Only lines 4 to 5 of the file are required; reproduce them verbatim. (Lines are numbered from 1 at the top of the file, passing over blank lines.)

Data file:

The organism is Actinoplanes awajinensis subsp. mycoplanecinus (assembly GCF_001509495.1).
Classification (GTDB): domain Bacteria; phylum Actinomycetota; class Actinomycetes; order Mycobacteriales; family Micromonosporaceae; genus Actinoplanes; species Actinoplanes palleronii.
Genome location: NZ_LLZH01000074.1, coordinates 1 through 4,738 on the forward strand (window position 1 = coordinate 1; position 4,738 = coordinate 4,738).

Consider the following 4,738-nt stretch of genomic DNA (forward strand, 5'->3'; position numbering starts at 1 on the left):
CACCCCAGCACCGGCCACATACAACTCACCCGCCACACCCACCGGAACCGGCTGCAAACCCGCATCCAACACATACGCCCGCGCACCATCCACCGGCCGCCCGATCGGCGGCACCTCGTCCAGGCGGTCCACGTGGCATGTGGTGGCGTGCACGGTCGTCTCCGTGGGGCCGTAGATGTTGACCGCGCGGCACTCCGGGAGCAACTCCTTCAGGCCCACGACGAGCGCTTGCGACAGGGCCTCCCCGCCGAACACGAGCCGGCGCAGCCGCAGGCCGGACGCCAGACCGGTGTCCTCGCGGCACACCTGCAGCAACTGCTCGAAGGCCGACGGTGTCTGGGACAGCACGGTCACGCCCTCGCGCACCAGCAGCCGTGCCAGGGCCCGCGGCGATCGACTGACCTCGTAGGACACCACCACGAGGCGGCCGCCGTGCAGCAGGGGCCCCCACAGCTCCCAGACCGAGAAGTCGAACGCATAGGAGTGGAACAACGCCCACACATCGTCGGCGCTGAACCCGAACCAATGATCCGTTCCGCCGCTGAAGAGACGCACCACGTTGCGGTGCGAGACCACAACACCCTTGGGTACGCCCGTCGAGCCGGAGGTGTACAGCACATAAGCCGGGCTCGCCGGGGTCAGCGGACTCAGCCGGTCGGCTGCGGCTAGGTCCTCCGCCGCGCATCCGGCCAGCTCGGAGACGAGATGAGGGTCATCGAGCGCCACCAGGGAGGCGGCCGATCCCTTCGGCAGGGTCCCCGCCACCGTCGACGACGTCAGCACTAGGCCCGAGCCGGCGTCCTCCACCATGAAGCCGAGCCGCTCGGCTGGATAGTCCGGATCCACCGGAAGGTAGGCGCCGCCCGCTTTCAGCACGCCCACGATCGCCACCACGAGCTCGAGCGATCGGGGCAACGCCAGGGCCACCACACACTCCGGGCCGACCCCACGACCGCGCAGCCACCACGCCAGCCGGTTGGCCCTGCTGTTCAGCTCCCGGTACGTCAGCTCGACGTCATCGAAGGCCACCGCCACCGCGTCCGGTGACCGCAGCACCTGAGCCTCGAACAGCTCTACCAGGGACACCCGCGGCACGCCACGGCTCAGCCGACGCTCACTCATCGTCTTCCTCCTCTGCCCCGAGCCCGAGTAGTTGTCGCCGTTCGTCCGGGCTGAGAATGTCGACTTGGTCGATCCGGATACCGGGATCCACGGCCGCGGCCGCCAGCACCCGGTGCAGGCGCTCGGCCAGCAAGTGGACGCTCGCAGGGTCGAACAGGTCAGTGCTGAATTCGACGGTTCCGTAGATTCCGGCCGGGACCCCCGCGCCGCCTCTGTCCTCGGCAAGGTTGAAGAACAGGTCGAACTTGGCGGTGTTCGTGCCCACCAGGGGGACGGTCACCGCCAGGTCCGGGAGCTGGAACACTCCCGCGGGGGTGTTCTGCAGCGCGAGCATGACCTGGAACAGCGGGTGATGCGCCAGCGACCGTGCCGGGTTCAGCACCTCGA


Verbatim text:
Consider the following 4,738-nt stretch of genomic DNA (forward strand, 5'->3'; position numbering starts at 1 on the left):
CACCCCAGCACCGGCCACATACAACTCACCCGCCACACCCACCGGAACCGGCTGCAAACCCGCATCCAACACATACGCCCGCGCACCATCCACCGGCCGCCCGATCGGCGGCACCTCGTCCAGGCGGTCCACGTGGCATGTGGTGGCGTGCACGGTCGTCTCCGTGGGGCCGTAGATGTTGACCGCGCGGCACTCCGGGAGCAACTCCTTCAGGCCCACGACGAGCGCTTGCGACAGGGCCTCCCCGCCGAACACGAGCCGGCGCAGCCGCAGGCCGGACGCCAGACCGGTGTCCTCGCGGCACACCTGCAGCAACTGCTCGAAGGCCGACGGTGTCTGGGACAGCACGGTCACGCCCTCGCGCACCAGCAGCCGTGCCAGGGCCCGCGGCGATCGACTGACCTCGTAGGACACCACCACGAGGCGGCCGCCGTGCAGCAGGGGCCCCCACAGCTCCCAGACCGAGAAGTCGAACGCATAGGAGTGGAACAACGCCCACACATCGTCGGCGCTGAACCCGAACCAATGATCCGTTCCGCCGCTGAAGAGACGCACCACGTTGCGGTGCGAGACCACAACACCCTTGGGTACGCCCGTCGAGCCGGAGGTGTACAGCACATAAGCCGGGCTCGCCGGGGTCAGCGGACTCAGCCGGTCGGCTGCGGCTAGGTCCTCCGCCGCGCATCCGGCCAGCTCGGAGACGAGATGAGGGTCATCGAGCGCCACCAGGGAGGCGGCCGATCCCTTCGGCAGGGTCCCCGCCACCGTCGACGACGTCAGCACTAGGCCCGAGCCGGCGTCCTCCACCATGAAGCCGAGCCGCTCGGCTGGATAGTCCGGATCCACCGGAAGGTAGGCGCCGCCCGCTTTCAGCACGCCCACGATCGCCACCACGAGCTCGAGCGATCGGGGCAACGCCAGGGCCACCACACACTCCGGGCCGACCCCACGACCGCGCAGCCACCACGCCAGCCGGTTGGCCCTGCTGTTCAGCTCCCGGTACGTCAGCTCGACGTCATCGAAGGCCACCGCCACCGCGTCCGGTGACCGCAGCACCTGAGCCTCGAACAGCTCTACCAGGGACACCCGCGGCACGCCACGGCTCAGCCGACGCTCACTCATCGTCTTCCTCCTCTGCCCCGAGCCCGAGTAGTTGTCGCCGTTCGTCCGGGCTGAGAATGTCGACTTGGTCGATCCGGATACCGGGATCCACGGCCGCGGCCGCCAGCACCCGGTGCAGGCGCTCGGCCAGCAAGTGGACGCTCGCAGGGTCGAACAGGTCAGTGCTGAATTCGACGGTTCCGTAGATTCCGGCCGGGACCCCCGCGCCGCCTCTGTCCTCGGCAAGGTTGAAGAACAGGTCGAACTTGGCGGTGTTCGTGCCCACCAGGGGGACGGTCACCGCCAGGTCCGGGAGCTGGAACACTCCCGCGGGGGTGTTCTGCAGCGCGAGCATGACCTGGAACAGCGGGTGATGCGCCAGCGACCGTGCCGGGTTCAGCACCTCGA